On being a women-owned business…

By Mary Ellen Eagan

we-can-do-it

Over the past several months, as we’ve negotiated and finalized the internal sale of HMMH, I’ve had a lot of time to think about what it means (or might mean) to be a women-owned business (I’ve also spent a lot of time learning all the designations and abbreviations: WBE, WOSB, EDWOSB, etc. For simplicity, let’s just go with WBE). On a surface level, there should be no difference – after all, I’ve been president for more than 10 years, and Diana has been COO for two. And yet, I think it will make a difference for HMMH and for me.  Here’s why.

First, many people already assume we are a WBE – but now, we can even better serve our clients by helping them meet W/DBE contract goals.  I just spent the day at the City of Chicago Department of Aviation’s W/M/DBE workshop, and was stunned to learn that the CDA achieved a 39% W/M/DBE goal last year.  We hear from firms all the time that it’s hard to find “quality” DBE firms – I’m confident that our 34-year history of excellence will help in some small way to change that perception.

Second, it has forced me to think about what it means for men at HMMH – I’ve thought a lot about the trust and confidence displayed by the men who sold their stake in the company to Diana and me, but even more about the future of current and emerging male leaders within our firm who are also significant owners and contributors.  We may be unique among WBE firms to have so many talented men in leadership positions – I think that makes our firm rich.

Finally, it has brought back some of my inner feminist.  I was recently encouraged by a close friend (an enlightened male) to read Wonder Women: Sex, Power, and the Quest for Perfection, an examination of how women’s lives have, and have not, changed over the past forty years.  It made me realize how lucky I am to have been born when I was and how grateful I am to have been able to make the choices I’ve made (I am a contemporary of the author).  If my mother had not been an unsatisfied “housewife” at the height of the Gloria-Steinem-bra-burning-days, she might not have been the Tiger Mother who insisted I study something (anything) other than teaching or nursing in college.  I hated engineering (and my grades proved it – HMMH would never hire me today!), yet somehow I never lost the sense that I needed to forge my own path.  If I’d been a little older, many of those paths would have been closed to me (as it was, I have my share of horror stories – like the time the professor told my entire class to ‘Let the Lady Engineer show us how to do it’); if I’d been a little younger, it might not have been so important for me to prove myself (I look at my niece – who’s about to graduate from WPI as a biomedical engineer – and suspect gender is not an issue for her, except that the boys can’t keep up).  The challenge that remains – for women and men alike these days – is that of making choices.  We can do anything, but we can’t do everything.  When folks ask me how I ‘do it all’ (and by that, I assume they mean CEO, parent, wife, friend, volunteer), my stock answer is that I don’t do any of it well (and by that, I mean that I’ve had to accept the fact that I’m not perfect at anything).  But I get a lot done.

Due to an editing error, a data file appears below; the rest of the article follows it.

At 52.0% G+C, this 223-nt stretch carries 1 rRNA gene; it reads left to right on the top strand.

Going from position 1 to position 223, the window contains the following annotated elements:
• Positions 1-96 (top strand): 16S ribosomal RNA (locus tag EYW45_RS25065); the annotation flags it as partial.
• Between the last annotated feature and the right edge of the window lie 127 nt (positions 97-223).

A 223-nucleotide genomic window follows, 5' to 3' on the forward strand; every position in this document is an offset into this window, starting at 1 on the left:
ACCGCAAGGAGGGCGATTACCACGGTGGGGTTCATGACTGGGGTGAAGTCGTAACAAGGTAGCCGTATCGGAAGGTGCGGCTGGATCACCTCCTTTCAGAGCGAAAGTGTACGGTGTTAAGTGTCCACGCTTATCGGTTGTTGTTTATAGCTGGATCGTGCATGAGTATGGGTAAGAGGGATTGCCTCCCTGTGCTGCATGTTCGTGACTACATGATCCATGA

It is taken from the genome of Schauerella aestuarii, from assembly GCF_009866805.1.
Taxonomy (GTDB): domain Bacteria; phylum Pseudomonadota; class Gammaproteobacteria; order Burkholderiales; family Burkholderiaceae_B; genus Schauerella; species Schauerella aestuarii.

This quote from Wonder Women sums it up for me:

“Women should seek empowerment in their lives, but not control. They should be empowered to use their bodies as they desire; empowered to make the choices they prefer; empowered to seek happiness wherever they may find it. But control, like that ephemeral “all” again, is an illusion. Because in the end, the only thing you can really control is your thighs. And they just don’t matter that much.”

Amen, sister.

 

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